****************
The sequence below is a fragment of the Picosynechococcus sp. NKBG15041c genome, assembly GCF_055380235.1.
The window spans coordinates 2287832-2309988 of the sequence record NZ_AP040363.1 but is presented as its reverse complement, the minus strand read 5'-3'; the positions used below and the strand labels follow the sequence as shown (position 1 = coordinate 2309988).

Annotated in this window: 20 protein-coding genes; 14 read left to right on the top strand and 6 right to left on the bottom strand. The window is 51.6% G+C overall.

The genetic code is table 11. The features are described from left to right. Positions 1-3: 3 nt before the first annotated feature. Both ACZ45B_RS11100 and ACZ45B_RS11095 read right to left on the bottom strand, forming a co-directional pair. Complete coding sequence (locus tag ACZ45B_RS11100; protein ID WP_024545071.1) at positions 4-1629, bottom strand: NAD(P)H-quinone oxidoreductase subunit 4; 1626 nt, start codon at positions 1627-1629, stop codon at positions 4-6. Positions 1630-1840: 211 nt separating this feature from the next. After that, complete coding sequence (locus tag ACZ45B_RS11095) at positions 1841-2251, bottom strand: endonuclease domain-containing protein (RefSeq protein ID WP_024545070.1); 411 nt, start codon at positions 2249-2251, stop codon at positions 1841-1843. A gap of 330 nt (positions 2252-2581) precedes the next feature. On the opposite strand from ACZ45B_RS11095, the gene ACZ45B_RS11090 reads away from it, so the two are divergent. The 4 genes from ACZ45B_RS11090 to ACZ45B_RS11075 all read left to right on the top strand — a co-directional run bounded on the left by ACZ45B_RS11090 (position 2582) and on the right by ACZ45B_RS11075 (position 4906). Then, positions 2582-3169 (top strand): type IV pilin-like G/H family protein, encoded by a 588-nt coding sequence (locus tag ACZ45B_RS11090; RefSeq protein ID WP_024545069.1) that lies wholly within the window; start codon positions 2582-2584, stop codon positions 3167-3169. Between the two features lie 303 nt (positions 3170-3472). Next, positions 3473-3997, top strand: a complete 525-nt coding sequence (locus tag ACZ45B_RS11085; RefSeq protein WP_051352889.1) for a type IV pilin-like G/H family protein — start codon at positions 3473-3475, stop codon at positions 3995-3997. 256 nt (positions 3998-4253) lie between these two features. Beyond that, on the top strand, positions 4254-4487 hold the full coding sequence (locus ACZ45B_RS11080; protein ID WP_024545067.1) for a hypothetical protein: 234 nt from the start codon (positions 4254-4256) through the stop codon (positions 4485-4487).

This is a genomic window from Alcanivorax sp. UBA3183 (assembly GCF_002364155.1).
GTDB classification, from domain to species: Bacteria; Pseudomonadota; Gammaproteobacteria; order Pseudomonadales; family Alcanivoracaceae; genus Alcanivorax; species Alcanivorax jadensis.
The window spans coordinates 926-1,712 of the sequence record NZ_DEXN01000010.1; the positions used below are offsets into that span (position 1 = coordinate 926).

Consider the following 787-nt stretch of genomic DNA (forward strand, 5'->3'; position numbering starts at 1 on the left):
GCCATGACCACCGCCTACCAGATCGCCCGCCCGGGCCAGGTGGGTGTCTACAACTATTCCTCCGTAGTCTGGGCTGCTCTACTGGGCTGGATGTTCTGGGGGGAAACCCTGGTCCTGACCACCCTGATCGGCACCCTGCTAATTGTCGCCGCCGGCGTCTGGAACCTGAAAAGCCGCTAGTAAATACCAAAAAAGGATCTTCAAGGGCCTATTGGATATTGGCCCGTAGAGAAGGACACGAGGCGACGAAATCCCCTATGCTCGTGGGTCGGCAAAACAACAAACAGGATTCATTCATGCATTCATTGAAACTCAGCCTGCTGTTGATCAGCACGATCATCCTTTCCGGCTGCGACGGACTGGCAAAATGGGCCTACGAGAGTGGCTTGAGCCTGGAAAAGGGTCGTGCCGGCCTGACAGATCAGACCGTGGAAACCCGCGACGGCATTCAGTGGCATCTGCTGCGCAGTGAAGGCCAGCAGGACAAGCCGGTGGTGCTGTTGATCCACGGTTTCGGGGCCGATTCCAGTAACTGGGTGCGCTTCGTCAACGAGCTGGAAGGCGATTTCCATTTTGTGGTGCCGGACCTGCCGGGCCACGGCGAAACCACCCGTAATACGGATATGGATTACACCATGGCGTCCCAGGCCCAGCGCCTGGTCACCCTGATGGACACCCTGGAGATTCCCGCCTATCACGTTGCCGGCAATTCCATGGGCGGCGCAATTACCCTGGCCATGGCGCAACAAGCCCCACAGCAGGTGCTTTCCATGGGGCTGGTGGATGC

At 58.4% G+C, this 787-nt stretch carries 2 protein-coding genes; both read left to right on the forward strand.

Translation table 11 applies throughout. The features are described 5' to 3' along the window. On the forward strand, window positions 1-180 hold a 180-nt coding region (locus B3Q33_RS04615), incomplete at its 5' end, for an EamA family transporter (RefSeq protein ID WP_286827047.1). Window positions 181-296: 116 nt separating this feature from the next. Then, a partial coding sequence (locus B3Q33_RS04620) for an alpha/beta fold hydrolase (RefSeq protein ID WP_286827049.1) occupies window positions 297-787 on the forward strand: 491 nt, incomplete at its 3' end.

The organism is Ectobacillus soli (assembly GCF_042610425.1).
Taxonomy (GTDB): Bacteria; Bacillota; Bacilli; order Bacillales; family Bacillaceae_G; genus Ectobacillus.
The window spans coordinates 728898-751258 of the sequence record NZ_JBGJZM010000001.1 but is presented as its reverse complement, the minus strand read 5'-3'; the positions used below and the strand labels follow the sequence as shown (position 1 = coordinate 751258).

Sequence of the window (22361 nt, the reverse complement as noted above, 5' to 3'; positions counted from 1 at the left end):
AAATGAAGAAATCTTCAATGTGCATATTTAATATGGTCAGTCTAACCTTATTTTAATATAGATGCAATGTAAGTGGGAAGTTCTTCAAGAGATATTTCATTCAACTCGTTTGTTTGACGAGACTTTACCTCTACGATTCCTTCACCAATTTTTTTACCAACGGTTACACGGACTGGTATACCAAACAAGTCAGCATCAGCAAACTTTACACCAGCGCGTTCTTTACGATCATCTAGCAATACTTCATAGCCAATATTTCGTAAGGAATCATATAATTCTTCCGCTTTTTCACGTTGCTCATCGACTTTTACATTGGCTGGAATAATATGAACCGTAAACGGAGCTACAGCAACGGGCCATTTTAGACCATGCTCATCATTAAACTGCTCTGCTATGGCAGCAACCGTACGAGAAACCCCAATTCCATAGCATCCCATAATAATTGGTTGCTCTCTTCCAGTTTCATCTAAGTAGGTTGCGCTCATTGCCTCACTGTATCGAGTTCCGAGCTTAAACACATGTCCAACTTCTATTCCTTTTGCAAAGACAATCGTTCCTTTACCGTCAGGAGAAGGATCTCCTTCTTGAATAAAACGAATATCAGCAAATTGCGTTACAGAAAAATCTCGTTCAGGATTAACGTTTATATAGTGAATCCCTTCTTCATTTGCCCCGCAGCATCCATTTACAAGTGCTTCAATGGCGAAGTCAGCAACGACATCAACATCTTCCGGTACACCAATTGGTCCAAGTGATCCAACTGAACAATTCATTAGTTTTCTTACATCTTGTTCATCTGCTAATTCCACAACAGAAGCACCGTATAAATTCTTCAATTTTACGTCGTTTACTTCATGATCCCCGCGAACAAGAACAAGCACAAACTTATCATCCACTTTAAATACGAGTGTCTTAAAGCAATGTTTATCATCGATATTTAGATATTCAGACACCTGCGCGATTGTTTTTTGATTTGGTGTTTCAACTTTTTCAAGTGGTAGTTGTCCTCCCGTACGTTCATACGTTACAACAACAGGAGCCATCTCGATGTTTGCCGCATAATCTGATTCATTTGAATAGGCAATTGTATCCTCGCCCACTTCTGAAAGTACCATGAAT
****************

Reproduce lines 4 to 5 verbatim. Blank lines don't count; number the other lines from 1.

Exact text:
The genetic code is table 11. The features are described from left to right. Positions 1-3: 3 nt before the first annotated feature. Both ACZ45B_RS11100 and ACZ45B_RS11095 read right to left on the bottom strand, forming a co-directional pair. Complete coding sequence (locus tag ACZ45B_RS11100; protein ID WP_024545071.1) at positions 4-1629, bottom strand: NAD(P)H-quinone oxidoreductase subunit 4; 1626 nt, start codon at positions 1627-1629, stop codon at positions 4-6. Positions 1630-1840: 211 nt separating this feature from the next. After that, complete coding sequence (locus tag ACZ45B_RS11095) at positions 1841-2251, bottom strand: endonuclease domain-containing protein (RefSeq protein ID WP_024545070.1); 411 nt, start codon at positions 2249-2251, stop codon at positions 1841-1843. A gap of 330 nt (positions 2252-2581) precedes the next feature. On the opposite strand from ACZ45B_RS11095, the gene ACZ45B_RS11090 reads away from it, so the two are divergent. The 4 genes from ACZ45B_RS11090 to ACZ45B_RS11075 all read left to right on the top strand — a co-directional run bounded on the left by ACZ45B_RS11090 (position 2582) and on the right by ACZ45B_RS11075 (position 4906). Then, positions 2582-3169 (top strand): type IV pilin-like G/H family protein, encoded by a 588-nt coding sequence (locus tag ACZ45B_RS11090; RefSeq protein ID WP_024545069.1) that lies wholly within the window; start codon positions 2582-2584, stop codon positions 3167-3169. Between the two features lie 303 nt (positions 3170-3472). Next, positions 3473-3997, top strand: a complete 525-nt coding sequence (locus tag ACZ45B_RS11085; RefSeq protein WP_051352889.1) for a type IV pilin-like G/H family protein — start codon at positions 3473-3475, stop codon at positions 3995-3997. 256 nt (positions 3998-4253) lie between these two features. Beyond that, on the top strand, positions 4254-4487 hold the full coding sequence (locus ACZ45B_RS11080; protein ID WP_024545067.1) for a hypothetical protein: 234 nt from the start codon (positions 4254-4256) through the stop codon (positions 4485-4487).

This is a genomic window from Alcanivorax sp. UBA3183 (assembly GCF_002364155.1).